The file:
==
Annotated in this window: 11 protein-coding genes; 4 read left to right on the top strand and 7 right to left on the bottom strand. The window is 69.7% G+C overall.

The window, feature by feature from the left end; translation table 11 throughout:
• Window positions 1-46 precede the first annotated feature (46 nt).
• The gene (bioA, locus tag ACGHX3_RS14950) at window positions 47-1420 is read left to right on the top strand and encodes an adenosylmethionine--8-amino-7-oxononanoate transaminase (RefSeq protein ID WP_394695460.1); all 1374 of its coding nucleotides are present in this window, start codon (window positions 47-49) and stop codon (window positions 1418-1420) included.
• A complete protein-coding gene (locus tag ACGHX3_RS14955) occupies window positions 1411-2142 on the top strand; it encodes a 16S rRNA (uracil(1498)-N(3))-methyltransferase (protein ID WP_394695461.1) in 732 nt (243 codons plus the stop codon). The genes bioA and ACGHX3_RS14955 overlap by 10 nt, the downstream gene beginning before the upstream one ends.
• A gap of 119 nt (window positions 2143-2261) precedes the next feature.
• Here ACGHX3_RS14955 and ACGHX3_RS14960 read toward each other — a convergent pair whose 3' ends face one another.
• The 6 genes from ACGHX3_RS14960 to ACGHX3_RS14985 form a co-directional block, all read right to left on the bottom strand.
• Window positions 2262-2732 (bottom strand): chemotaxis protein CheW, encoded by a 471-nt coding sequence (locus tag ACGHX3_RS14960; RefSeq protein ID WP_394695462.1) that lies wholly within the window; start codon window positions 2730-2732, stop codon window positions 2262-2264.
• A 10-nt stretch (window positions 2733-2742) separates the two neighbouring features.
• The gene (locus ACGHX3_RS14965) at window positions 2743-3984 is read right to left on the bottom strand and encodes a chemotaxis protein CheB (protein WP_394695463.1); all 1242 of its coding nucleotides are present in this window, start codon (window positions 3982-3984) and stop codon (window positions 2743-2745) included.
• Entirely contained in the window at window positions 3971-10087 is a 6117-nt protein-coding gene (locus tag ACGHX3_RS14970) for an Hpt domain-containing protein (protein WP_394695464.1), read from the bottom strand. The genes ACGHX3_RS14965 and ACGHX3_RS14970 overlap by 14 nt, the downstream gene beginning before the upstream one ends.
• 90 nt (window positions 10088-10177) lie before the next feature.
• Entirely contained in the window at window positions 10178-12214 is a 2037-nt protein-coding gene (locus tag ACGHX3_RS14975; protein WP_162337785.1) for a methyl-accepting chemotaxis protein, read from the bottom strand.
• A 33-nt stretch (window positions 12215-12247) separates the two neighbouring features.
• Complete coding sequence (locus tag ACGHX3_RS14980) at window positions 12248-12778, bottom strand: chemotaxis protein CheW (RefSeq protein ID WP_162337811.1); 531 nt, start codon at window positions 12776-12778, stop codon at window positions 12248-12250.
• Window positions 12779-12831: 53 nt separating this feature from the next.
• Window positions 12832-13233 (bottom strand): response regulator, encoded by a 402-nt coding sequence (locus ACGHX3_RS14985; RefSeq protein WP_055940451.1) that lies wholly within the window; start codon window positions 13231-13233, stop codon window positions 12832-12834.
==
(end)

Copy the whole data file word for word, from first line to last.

Annotated in this window: 11 protein-coding genes; 4 read left to right on the top strand and 7 right to left on the bottom strand. The window is 69.7% G+C overall.

The window, feature by feature from the left end; translation table 11 throughout:
• Window positions 1-46 precede the first annotated feature (46 nt).
• The gene (bioA, locus tag ACGHX3_RS14950) at window positions 47-1420 is read left to right on the top strand and encodes an adenosylmethionine--8-amino-7-oxononanoate transaminase (RefSeq protein ID WP_394695460.1); all 1374 of its coding nucleotides are present in this window, start codon (window positions 47-49) and stop codon (window positions 1418-1420) included.
• A complete protein-coding gene (locus tag ACGHX3_RS14955) occupies window positions 1411-2142 on the top strand; it encodes a 16S rRNA (uracil(1498)-N(3))-methyltransferase (protein ID WP_394695461.1) in 732 nt (243 codons plus the stop codon). The genes bioA and ACGHX3_RS14955 overlap by 10 nt, the downstream gene beginning before the upstream one ends.
• A gap of 119 nt (window positions 2143-2261) precedes the next feature.
• Here ACGHX3_RS14955 and ACGHX3_RS14960 read toward each other — a convergent pair whose 3' ends face one another.
• The 6 genes from ACGHX3_RS14960 to ACGHX3_RS14985 form a co-directional block, all read right to left on the bottom strand.
• Window positions 2262-2732 (bottom strand): chemotaxis protein CheW, encoded by a 471-nt coding sequence (locus tag ACGHX3_RS14960; RefSeq protein ID WP_394695462.1) that lies wholly within the window; start codon window positions 2730-2732, stop codon window positions 2262-2264.
• A 10-nt stretch (window positions 2733-2742) separates the two neighbouring features.
• The gene (locus ACGHX3_RS14965) at window positions 2743-3984 is read right to left on the bottom strand and encodes a chemotaxis protein CheB (protein WP_394695463.1); all 1242 of its coding nucleotides are present in this window, start codon (window positions 3982-3984) and stop codon (window positions 2743-2745) included.
• Entirely contained in the window at window positions 3971-10087 is a 6117-nt protein-coding gene (locus tag ACGHX3_RS14970) for an Hpt domain-containing protein (protein WP_394695464.1), read from the bottom strand. The genes ACGHX3_RS14965 and ACGHX3_RS14970 overlap by 14 nt, the downstream gene beginning before the upstream one ends.
• 90 nt (window positions 10088-10177) lie before the next feature.
• Entirely contained in the window at window positions 10178-12214 is a 2037-nt protein-coding gene (locus tag ACGHX3_RS14975; protein WP_162337785.1) for a methyl-accepting chemotaxis protein, read from the bottom strand.
• A 33-nt stretch (window positions 12215-12247) separates the two neighbouring features.
• Complete coding sequence (locus tag ACGHX3_RS14980) at window positions 12248-12778, bottom strand: chemotaxis protein CheW (RefSeq protein ID WP_162337811.1); 531 nt, start codon at window positions 12776-12778, stop codon at window positions 12248-12250.
• Window positions 12779-12831: 53 nt separating this feature from the next.
• Window positions 12832-13233 (bottom strand): response regulator, encoded by a 402-nt coding sequence (locus ACGHX3_RS14985; RefSeq protein WP_055940451.1) that lies wholly within the window; start codon window positions 13231-13233, stop codon window positions 12832-12834.